Including a future and fate every professional fortune teller knows not to reveal, the time of place of a customer’s death.
There is the catch and substance to “Ride the Cyclone,” its reason for being, if you will. All of the numbers the students perform are done after their deaths in a roller coaster accident as, in a combination of “Cats” and Ellen DeGeneres-style sadism, they compete in the fortune teller’s contest to see which will be spared his, her, or their fate and allowed to recover and resume life.
Included in this battle for life and death is Jane Doe, who is not part of the choir but is found among the students’ lifeless corpses when their bodies are recovered. Apparently, she was a child who was decapitated and buried in the fairground years before the choir’s calamity occurred.
Appreciation of life, particularly by those who are killed suddenly before they exit their teens, is the theme creators Maxwell and Richmond are aiming for. The canny solos are the expression of what the young person wanted or envisioned his, her, or their life to be or a plea, as in Ocean’s case, to win the fortune teller’s competition and have an existence she loves and thrives in restored.
That theme is clear, but it’s the one thing that doesn’t take firm hold or register sharply in Rasmussen’s production. You understand it but are not moved by it or affected emotionally by it. A closing number, done by the complete ensemble, takes things a step further and has more weight. It says that life, precious as it is, is not measured in time. Years are less important than experiences and the kick of just existing. As Ocean says, she’s happy to have lived 17 years rather than never having lived at all.
Depth arrives during that finale, when the full purpose of what we’re seeing presents itself.
It may be late, but it’s poignant enough, and even while “Ride the Cyclone” is going through its paces without making a definite point, it’s fun, entertaining, and full of the life and liveliness it eventually informs us is the essence of existence.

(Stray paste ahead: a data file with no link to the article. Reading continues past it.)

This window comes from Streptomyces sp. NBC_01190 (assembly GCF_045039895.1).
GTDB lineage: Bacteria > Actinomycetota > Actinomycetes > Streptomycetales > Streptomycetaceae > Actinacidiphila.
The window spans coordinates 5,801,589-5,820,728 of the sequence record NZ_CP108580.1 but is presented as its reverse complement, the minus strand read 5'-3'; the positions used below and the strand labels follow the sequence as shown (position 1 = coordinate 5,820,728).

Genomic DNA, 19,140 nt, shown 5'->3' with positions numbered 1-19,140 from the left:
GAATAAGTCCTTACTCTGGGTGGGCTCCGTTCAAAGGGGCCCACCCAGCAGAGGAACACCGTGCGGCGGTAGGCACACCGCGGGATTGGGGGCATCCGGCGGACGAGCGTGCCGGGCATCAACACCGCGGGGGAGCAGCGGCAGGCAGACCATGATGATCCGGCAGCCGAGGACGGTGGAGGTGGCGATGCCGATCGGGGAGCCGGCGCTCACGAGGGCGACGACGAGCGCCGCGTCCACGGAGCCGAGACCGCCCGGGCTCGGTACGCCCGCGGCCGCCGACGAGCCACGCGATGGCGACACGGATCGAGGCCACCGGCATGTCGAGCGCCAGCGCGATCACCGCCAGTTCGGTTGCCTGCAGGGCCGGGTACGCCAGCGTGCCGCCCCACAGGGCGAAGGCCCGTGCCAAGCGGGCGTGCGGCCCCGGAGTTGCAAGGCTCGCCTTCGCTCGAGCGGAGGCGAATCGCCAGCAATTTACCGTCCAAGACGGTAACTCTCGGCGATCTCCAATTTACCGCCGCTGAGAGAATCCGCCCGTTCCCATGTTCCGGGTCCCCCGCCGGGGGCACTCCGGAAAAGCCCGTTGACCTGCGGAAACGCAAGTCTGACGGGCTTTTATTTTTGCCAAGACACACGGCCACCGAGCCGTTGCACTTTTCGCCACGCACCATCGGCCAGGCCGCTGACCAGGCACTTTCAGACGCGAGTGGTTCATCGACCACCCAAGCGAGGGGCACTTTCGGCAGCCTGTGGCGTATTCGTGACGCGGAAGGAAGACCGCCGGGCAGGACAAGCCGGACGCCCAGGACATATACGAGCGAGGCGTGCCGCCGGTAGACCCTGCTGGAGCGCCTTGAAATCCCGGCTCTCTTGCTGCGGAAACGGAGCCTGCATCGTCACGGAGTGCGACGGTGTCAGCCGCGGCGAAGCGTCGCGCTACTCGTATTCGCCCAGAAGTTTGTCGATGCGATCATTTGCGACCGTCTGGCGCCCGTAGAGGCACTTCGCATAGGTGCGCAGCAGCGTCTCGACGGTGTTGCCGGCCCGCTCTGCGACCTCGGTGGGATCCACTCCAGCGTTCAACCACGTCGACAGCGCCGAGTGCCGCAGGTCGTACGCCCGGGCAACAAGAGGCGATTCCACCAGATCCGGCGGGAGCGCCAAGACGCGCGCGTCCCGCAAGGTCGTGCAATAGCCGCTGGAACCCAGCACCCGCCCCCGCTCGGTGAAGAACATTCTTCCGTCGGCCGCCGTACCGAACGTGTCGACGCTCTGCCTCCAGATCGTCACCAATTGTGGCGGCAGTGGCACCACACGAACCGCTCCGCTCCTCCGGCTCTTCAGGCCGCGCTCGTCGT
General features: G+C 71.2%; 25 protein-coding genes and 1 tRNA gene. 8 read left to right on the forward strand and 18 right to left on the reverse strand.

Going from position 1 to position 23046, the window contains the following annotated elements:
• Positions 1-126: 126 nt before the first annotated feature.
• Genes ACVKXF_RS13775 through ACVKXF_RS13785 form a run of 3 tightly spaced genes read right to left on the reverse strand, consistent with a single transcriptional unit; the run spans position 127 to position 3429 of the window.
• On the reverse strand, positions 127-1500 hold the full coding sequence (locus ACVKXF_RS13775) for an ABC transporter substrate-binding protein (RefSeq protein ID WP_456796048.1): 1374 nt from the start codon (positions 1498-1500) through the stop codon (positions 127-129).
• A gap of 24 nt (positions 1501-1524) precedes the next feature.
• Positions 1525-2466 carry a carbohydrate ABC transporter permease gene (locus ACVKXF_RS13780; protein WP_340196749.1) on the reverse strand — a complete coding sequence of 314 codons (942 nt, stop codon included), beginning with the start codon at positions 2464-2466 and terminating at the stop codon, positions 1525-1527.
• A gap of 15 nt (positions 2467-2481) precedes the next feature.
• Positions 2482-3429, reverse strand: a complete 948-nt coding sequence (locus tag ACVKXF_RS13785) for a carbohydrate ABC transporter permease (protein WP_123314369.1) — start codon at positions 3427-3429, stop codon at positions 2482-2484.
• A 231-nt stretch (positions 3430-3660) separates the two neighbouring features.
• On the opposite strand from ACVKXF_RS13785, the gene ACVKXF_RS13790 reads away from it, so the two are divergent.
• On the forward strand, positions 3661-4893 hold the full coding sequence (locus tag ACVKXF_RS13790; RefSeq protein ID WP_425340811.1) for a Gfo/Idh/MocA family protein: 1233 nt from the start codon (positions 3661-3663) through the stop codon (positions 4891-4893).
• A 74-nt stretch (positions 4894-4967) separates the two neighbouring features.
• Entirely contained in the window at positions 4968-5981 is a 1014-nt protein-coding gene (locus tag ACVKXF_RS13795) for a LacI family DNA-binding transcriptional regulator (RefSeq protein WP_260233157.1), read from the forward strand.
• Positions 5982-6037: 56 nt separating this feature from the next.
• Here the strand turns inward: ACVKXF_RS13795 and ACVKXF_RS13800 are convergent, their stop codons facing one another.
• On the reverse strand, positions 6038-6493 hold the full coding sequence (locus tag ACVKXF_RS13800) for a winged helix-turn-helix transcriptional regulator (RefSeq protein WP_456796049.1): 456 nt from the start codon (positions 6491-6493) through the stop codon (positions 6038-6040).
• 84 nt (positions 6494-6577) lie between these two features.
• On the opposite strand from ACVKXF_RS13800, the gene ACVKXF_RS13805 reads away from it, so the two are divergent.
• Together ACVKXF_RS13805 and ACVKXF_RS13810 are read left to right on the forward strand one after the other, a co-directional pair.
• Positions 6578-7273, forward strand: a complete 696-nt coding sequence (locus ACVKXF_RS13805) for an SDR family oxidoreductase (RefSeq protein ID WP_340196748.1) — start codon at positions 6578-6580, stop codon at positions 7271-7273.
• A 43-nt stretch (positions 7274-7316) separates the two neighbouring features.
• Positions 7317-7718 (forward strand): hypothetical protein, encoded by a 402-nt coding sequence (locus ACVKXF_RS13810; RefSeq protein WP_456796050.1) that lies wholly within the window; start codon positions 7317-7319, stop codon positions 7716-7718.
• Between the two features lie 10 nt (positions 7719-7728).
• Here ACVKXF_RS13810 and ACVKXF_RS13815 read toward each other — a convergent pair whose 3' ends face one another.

Brooke Maxwell and Jacob Richmond are smart writers. Their script is full of acerbic, iconoclastic lines, intoned with sinister irony by Binder’s fortune teller, named the Amazing Karnak, with bite and regret by Martinez’s Noah, who admires French film noir and longs to be Marlene Dietrich’s Lola Lola from “The Blue Angel,” and with brash plainness by McCrimmon’s irrepressibly dominating Ocean O’Connell Rosenberg.
Maxwell and Richmond are also sharp composers, finding the right style for each character and showing prowess in every genre from brassy to sexy, from ballad to Constance’s plaintive contentment.
Sarah Rasmussen demonstrates she knows how to put on a show. Jiyoun Chang’s lighting, Andre Pluess’s sound, and Katherine Freer’s projection designs invite you into each character’s mind and create a dazzling milieu, including brilliant but almost missable touches, such as projecting each teen’s life in pictures in starburst frames around the stage as he, she, or they sing about their lives, dreams, and ambitions.
Scott Davis’s set is versatile enough to allow for all of this creativity, and Trevor Bowen’s costumes are spot-on, especially in Martinez’s chanteuse turn.
McCrimmon, Martinez, Mayer, Maddox, Victomé, eike, and even Binder are abetted grandly by the inventive but so specifically grounded choreography by Jim Lichtscheidl. “Ride the Cyclone” is truly an ensemble triumph.
Ride the Cyclone, McCarter Theatre, 91 University Place, Princeton. Through May 29, Tuesday through Thursday,7:30 p.m., Friday and Saturday, 8 p.m. and Saturday and Sunday, 2 p.m. $25 to $85. 609-258-2787 or www.mccarter.org.